It is now clear to all minds that the movement of our business operations in this Republic, unregulated and proceeding along individualistic lines, had come perilously near to developing a scheme of monopoly and a union of our political machinery with the forces of private gain that might easily have transformed our democracy into some ugly form of tyranny and injustice. We have halted this tendency somewhat tardily, but resolutely, and the nerves of the Nation were somewhat shaken by the very thought of what might have been, very much as a man gazes with gratitude and yet with fear upon a hidden precipice over which his pathway led. We had been saying over and over to ourselves with fierce determination that this Nation should remain democratic, and should not become plutocratic or autocratic or socialistic; and we should find the way to guarantee this. All about us were heard the voices of those who thought they saw the way and who were beckoning men to follow, but new dangers faced us, however, even as we left the ancient highway and attempted to cut new paths, for in endeavoring to make it possible for democracy, as we understood it, and a vast industrialism, as we had developed it, to live together justly under the same political roof, we had plainly come to a point where there was danger of our Government developing into a system of State socialism in conflict with our deepest traditions and convictions. The leadership of the future, therefore, would have a triple problem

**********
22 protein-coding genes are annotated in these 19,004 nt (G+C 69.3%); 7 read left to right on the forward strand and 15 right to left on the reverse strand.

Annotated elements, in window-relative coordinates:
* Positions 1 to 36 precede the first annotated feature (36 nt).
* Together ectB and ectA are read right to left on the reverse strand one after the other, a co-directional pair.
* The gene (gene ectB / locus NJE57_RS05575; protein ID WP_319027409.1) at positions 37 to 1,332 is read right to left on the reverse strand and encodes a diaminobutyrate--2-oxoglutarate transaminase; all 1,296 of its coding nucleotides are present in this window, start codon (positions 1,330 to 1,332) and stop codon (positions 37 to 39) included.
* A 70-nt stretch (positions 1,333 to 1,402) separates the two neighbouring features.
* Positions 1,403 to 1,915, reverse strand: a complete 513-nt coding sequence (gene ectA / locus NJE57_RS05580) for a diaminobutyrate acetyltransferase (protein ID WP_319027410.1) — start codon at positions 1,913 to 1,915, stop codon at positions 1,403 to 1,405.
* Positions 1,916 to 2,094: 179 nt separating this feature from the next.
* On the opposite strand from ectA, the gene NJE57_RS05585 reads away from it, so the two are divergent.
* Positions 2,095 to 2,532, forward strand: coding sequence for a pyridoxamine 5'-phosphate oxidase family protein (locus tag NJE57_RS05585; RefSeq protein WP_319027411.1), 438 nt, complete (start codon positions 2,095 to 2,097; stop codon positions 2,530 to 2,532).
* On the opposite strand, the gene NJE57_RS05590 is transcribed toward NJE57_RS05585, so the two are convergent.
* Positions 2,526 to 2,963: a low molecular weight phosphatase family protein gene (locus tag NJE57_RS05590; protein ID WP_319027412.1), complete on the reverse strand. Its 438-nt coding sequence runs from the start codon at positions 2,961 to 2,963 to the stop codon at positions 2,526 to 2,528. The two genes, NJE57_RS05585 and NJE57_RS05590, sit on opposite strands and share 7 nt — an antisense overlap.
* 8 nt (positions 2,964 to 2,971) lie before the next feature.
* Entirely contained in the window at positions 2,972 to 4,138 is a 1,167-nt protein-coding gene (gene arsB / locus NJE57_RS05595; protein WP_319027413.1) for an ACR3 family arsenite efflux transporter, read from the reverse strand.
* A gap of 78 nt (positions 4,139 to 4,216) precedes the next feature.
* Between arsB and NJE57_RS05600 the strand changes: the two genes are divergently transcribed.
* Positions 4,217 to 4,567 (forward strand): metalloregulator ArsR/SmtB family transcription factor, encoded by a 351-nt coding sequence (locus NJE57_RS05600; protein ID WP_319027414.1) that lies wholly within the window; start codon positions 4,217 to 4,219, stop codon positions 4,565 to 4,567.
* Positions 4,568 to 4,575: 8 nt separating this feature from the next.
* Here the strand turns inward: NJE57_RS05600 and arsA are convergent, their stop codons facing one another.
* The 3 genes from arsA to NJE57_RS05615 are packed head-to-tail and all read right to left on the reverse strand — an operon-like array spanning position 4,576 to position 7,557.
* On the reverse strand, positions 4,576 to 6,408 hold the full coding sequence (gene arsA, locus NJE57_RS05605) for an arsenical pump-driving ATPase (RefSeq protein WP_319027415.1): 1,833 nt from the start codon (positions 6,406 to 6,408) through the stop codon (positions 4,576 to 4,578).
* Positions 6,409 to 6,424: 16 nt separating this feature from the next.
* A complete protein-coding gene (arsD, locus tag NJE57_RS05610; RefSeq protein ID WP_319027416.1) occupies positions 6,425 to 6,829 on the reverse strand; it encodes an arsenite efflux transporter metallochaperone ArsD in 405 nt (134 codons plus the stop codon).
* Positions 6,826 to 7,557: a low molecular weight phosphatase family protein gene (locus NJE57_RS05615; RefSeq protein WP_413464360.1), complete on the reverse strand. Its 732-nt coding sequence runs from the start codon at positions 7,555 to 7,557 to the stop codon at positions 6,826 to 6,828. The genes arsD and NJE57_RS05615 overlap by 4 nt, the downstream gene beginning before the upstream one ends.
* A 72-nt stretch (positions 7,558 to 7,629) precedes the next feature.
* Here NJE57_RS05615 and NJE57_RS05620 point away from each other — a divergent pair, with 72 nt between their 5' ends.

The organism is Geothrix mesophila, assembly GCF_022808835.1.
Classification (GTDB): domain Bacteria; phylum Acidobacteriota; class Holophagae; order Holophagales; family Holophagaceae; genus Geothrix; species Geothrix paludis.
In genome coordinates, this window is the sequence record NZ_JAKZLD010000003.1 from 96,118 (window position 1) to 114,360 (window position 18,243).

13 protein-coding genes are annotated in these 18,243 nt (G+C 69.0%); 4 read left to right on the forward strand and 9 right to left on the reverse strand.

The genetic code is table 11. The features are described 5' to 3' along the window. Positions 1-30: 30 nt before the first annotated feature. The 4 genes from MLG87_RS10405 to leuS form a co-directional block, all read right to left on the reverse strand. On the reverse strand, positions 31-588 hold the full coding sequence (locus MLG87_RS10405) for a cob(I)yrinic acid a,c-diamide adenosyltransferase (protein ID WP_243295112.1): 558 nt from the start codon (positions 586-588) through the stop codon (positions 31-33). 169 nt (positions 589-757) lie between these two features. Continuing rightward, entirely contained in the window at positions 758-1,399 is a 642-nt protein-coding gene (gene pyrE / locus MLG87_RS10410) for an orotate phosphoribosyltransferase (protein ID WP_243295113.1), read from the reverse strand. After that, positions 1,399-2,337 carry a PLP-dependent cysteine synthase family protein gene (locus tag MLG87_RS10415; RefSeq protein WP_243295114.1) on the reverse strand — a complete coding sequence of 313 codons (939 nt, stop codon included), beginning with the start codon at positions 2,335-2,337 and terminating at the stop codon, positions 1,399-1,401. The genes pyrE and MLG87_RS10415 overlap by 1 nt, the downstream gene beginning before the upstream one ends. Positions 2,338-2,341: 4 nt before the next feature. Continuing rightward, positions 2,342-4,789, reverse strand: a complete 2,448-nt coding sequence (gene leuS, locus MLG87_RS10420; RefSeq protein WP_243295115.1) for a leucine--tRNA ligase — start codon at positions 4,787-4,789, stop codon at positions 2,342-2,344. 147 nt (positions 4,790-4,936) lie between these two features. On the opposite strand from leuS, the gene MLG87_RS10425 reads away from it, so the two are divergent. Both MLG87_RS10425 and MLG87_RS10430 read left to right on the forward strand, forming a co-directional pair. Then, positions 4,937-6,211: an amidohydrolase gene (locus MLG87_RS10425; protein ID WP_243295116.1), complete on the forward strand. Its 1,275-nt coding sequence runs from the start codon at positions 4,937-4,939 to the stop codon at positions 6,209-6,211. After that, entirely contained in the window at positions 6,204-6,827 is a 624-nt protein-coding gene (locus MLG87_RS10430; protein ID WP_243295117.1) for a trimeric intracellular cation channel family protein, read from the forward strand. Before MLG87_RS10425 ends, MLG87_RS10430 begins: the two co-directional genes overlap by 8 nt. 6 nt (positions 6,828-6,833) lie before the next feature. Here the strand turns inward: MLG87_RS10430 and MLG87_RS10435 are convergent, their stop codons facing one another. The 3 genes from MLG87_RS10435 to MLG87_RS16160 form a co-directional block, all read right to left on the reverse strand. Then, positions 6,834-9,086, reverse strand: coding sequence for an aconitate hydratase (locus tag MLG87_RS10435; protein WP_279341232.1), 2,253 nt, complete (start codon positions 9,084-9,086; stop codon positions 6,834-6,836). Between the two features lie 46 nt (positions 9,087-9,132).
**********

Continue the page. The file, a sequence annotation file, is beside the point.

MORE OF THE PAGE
to protect the people against privilege, to raise the levels of democratic living, and to preserve for the people the ancient guarantees and inestimable advantages of representative government and individual initiative.

You will observe that I have thus far spoken as a citizen preoccupied with the thoughts of that ancient world which ended on August 1, 1914, and I have not permitted myself to align and examine in full the perils and weaknesses of democratic society as they had manifested themselves under conditions of peace and apparent prosperity. These weaknesses had already begun, under the strain of ordinary industrial life, to reveal themselves under five general aspects, each aspect being in essence a sort of revulsion or excess of feeling from what were considered definite political virtues:

1. A contempt of obedience as a virtue too closely allied to servility.

2. A disregard of discipline as smacking too much of docility.

3. An impatience with trained technical skill as seeming to affirm that one man is not as good as another.

4. A failure to understand the value of the common man as a moral and political asset and an inability to coördinate education to daily life as a means of forwarding national ends and ideals.

5. A crass individualism which exalted self and its rights above society and the solemn social obligation to coöperate for the common good.

The theory of democracy which alone among great human movements had known no setback for a century of time, was fast becoming self-critical and disposed to self-analysis, and especially in America these fundamental weaknesses were being assailed in practical forms. The liberal or progressive